Will Smith, who rose to prominence in the early 1990s with his role on The Fresh Prince of Bel-Air, is a multifaceted actor. He has since made a name for himself in the film industry, earning critical praise and awards. His roles range from comedy to drama and from action to thrillers.
In one of his earlier films, Six Degrees of Separation, he plays Paul, a young gay con artist who deceives several wealthy New Yorkers. His performance is powerful, if not exactly nuanced. Nevertheless, in his portrayal of the character, Smith draws a line at a same-sex kiss. He refuses to film a scene in which his character kisses a co-star, a move that was cut from the final edit. The decision was taken in response to the character’s homosexuality, a feature that both complicates and weakens Smith’s dramatic portrayal.
As a black actor, Smith believes that he is more completely identified with the roles he plays and that it is his responsibility to avoid any negative social or personal ramifications in the process. He argues that white actors, on the other hand, can make distinctions between themselves and their characters.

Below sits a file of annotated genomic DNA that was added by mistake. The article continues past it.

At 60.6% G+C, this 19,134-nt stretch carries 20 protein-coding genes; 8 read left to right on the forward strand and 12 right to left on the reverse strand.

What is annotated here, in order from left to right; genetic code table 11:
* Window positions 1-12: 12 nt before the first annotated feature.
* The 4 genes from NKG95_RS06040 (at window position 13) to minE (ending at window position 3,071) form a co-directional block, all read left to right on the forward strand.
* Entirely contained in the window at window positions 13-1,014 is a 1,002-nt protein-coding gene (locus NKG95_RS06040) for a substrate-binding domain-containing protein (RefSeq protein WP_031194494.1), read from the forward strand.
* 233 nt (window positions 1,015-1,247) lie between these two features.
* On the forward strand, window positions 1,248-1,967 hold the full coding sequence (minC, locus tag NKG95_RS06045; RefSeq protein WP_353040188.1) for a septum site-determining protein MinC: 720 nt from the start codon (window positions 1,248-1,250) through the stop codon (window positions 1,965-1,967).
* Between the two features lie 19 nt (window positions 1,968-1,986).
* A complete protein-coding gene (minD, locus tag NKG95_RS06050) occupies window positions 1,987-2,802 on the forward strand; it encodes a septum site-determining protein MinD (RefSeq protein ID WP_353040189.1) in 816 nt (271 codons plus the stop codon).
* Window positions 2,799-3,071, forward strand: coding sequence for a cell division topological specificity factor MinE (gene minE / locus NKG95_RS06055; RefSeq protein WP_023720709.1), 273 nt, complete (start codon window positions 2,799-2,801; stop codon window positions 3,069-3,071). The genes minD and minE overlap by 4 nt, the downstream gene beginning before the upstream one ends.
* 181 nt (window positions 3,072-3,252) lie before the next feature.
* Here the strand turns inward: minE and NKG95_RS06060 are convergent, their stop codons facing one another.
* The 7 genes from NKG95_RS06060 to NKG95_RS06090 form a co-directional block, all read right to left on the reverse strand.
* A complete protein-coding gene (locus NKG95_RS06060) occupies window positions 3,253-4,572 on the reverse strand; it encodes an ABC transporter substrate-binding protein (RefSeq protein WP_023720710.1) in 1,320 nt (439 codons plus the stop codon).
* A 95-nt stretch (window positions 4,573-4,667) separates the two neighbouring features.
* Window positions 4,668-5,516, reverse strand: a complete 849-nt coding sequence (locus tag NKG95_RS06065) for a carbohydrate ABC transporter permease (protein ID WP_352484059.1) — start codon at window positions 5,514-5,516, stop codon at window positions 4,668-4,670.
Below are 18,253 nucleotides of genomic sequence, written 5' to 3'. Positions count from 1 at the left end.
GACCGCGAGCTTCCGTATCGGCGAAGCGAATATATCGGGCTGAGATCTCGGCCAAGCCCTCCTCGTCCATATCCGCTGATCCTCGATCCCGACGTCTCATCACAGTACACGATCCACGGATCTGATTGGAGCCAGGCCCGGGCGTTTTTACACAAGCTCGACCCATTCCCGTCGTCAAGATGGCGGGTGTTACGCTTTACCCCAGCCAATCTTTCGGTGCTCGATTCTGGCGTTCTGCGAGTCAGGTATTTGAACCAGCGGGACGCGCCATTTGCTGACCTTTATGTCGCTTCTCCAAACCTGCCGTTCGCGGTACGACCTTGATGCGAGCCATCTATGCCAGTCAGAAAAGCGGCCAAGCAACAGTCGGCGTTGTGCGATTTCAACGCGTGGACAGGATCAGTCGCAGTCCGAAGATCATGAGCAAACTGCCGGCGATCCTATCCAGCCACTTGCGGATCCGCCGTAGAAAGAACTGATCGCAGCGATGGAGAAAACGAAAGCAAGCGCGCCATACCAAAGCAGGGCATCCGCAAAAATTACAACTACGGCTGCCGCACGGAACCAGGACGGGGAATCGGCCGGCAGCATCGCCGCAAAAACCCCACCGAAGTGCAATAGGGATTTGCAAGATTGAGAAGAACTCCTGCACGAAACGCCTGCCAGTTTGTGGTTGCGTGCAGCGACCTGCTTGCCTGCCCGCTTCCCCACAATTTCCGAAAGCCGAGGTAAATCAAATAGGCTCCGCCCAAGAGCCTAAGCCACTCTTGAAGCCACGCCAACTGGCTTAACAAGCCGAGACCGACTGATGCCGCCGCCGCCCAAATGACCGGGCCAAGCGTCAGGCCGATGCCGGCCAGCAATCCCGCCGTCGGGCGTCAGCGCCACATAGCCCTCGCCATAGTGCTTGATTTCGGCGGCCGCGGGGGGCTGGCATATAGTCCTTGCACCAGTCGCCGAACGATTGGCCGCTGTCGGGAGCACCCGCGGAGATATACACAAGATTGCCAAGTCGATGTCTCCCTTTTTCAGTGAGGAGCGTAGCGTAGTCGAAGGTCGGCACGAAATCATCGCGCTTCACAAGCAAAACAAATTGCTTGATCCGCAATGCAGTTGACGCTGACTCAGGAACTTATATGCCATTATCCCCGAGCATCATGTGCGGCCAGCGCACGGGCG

As a result, Smith resists any kind of sexualized profile in his movies and prefers to team up with another actor. He has done so with Martin Lawrence (Bad Boys and Bad Boys II), Jeff Goldblum (Independence Day), Tommy Lee Jones (Men In Black), and Gene Hackman (Enemy of the State). Smith also occasionally works with a black actress, such as Marcelle Beauvais (Wild, Wild West) and Thandie Newton (The Pursuit of Happyness). Nevertheless, when it comes to portraying a gay character, Smith is still hesitant to embrace the full implications of that identity.